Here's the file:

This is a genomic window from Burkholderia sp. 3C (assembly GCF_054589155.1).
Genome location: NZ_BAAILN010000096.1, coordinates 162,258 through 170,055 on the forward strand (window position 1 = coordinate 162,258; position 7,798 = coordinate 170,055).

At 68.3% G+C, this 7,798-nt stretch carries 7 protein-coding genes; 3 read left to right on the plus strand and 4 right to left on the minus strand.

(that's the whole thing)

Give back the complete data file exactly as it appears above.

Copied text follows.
This is a genomic window from Burkholderia sp. 3C (assembly GCF_054589155.1).
Genome location: NZ_BAAILN010000096.1, coordinates 162,258 through 170,055 on the forward strand (window position 1 = coordinate 162,258; position 7,798 = coordinate 170,055).

At 68.3% G+C, this 7,798-nt stretch carries 7 protein-coding genes; 3 read left to right on the plus strand and 4 right to left on the minus strand.